A random number (real) r i is within the range of 0 and 1 and generated for every source. If the probability value p i in Equation (15) associated with that source is greater than this random number r i ( p i > r i ) , then the onlooker bee produces a modification on the position of this food source site by using Equation (13) as in the case of the employed bee. After the evolution of the source, the greedy selection scheme is used and the onlooker bee either remembers the new position by forgetting the old one or maintains the old one. If the solution for X i is not improved, the counter holding trials can be incremented by 1. Or else, the counter is reset to 0. This procedure is repeated until all onlookers can be distributed onto the sites of the food source.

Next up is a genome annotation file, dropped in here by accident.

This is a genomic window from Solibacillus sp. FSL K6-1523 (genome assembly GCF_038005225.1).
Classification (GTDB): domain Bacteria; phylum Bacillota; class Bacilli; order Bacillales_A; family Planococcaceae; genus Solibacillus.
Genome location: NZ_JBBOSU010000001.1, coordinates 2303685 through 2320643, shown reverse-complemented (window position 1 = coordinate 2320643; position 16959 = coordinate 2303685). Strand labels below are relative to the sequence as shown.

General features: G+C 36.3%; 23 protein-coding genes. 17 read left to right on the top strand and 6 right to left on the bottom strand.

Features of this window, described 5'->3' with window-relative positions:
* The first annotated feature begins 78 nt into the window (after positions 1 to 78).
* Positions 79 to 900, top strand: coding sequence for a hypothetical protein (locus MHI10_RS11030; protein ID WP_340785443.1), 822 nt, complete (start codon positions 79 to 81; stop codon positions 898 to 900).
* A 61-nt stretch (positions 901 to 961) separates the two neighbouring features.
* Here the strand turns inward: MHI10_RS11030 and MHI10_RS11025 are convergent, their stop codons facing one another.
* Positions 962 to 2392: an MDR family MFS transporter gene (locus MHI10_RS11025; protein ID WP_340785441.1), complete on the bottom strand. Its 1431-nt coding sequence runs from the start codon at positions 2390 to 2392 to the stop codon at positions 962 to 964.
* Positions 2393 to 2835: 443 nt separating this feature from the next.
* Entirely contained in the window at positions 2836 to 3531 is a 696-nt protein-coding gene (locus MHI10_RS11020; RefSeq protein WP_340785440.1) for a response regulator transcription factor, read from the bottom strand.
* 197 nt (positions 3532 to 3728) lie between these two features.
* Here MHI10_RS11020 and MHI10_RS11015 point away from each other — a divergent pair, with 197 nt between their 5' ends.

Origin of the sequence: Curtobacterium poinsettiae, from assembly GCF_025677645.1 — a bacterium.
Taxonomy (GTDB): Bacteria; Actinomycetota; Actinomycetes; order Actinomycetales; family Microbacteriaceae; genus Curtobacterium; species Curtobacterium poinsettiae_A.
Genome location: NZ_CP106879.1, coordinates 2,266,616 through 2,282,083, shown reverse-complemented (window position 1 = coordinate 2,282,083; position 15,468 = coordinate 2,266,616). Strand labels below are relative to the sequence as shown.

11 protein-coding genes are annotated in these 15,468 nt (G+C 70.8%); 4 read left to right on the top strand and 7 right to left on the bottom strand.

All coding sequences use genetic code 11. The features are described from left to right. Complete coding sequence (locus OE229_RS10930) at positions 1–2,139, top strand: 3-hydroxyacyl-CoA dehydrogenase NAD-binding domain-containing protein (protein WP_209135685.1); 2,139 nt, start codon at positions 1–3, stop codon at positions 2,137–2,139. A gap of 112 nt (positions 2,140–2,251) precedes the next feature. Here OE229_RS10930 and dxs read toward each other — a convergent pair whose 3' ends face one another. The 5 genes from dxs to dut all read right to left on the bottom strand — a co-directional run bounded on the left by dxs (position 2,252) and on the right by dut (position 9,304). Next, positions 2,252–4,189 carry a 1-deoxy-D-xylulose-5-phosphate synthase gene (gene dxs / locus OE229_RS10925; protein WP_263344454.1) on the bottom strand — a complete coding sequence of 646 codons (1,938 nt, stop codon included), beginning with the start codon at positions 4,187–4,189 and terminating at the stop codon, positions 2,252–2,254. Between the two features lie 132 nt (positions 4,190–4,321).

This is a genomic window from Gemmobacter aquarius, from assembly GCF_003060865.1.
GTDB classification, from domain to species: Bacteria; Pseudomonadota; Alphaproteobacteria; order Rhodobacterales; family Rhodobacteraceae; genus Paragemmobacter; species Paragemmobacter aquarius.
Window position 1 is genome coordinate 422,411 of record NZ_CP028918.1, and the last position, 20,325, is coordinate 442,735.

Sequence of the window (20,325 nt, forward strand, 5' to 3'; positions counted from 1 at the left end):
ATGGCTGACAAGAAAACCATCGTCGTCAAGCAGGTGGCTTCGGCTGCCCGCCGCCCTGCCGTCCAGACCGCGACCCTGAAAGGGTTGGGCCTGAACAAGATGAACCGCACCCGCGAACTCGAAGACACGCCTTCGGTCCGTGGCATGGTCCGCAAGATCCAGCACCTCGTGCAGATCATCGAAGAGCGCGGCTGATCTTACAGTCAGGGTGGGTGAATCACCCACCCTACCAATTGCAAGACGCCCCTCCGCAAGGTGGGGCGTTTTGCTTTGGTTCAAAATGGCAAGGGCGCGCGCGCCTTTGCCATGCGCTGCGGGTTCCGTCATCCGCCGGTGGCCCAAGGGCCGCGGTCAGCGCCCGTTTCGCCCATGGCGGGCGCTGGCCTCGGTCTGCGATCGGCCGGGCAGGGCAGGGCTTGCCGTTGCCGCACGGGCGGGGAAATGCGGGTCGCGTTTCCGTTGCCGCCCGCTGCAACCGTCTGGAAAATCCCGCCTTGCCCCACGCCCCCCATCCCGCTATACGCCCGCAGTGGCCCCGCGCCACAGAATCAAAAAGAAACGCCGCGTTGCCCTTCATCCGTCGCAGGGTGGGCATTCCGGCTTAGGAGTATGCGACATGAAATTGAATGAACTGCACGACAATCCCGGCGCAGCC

In a cycle, after the entire employed bees and onlooker bees finish their searches, the algorithm verifies if there is an exhausted source to be abandoned. In order to settle on if a source is to be abandoned, the updated counters are used. These counters have been updated during the search. For greater counter value than the control parameter of the ABC algorithm (known as the limit), the source related to the counter is supposed to be exhausted and also abandoned.
The food source exhausted by its bee is restored with another food source revealed by the scout, which signifies the mechanism for negative feedback and unsteadiness property in self-organization of ABC. This can be simulated by creating a site position at random and reinstating it with the abandoned and exhausted one. It is supposed that X i is the abandoned source. At random, the scout discovers a fresh and new food source to replace the X i . This operation is expressed as the ABC first equation. In each cycle of the fundamental of ABC, it has been considered that only one source has been abandoned or exhausted. On the other hand, only one employed bee is a scout. It is also observed that if more than one counter goes over the ‘‘limit” value, one of the maximum can be programmatically selected.